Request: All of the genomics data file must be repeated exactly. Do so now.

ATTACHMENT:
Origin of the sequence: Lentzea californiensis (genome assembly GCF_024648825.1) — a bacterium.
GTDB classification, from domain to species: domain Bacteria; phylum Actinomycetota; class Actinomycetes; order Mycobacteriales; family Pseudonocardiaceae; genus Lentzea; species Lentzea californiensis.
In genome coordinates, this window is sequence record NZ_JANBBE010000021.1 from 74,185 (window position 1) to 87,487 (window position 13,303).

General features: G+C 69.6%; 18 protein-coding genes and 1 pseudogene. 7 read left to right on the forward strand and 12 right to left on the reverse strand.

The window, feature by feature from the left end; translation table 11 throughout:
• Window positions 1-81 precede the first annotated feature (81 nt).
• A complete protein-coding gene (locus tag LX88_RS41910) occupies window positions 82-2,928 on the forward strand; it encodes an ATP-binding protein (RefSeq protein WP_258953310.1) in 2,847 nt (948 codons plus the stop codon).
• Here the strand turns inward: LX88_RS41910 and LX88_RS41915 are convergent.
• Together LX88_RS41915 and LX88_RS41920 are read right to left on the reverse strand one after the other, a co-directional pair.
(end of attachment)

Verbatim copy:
Origin of the sequence: Lentzea californiensis (genome assembly GCF_024648825.1) — a bacterium.
GTDB classification, from domain to species: domain Bacteria; phylum Actinomycetota; class Actinomycetes; order Mycobacteriales; family Pseudonocardiaceae; genus Lentzea; species Lentzea californiensis.
In genome coordinates, this window is sequence record NZ_JANBBE010000021.1 from 74,185 (window position 1) to 87,487 (window position 13,303).

General features: G+C 69.6%; 18 protein-coding genes and 1 pseudogene. 7 read left to right on the forward strand and 12 right to left on the reverse strand.

The window, feature by feature from the left end; translation table 11 throughout:
• Window positions 1-81 precede the first annotated feature (81 nt).
• A complete protein-coding gene (locus tag LX88_RS41910) occupies window positions 82-2,928 on the forward strand; it encodes an ATP-binding protein (RefSeq protein WP_258953310.1) in 2,847 nt (948 codons plus the stop codon).
• Here the strand turns inward: LX88_RS41910 and LX88_RS41915 are convergent.
• Together LX88_RS41915 and LX88_RS41920 are read right to left on the reverse strand one after the other, a co-directional pair.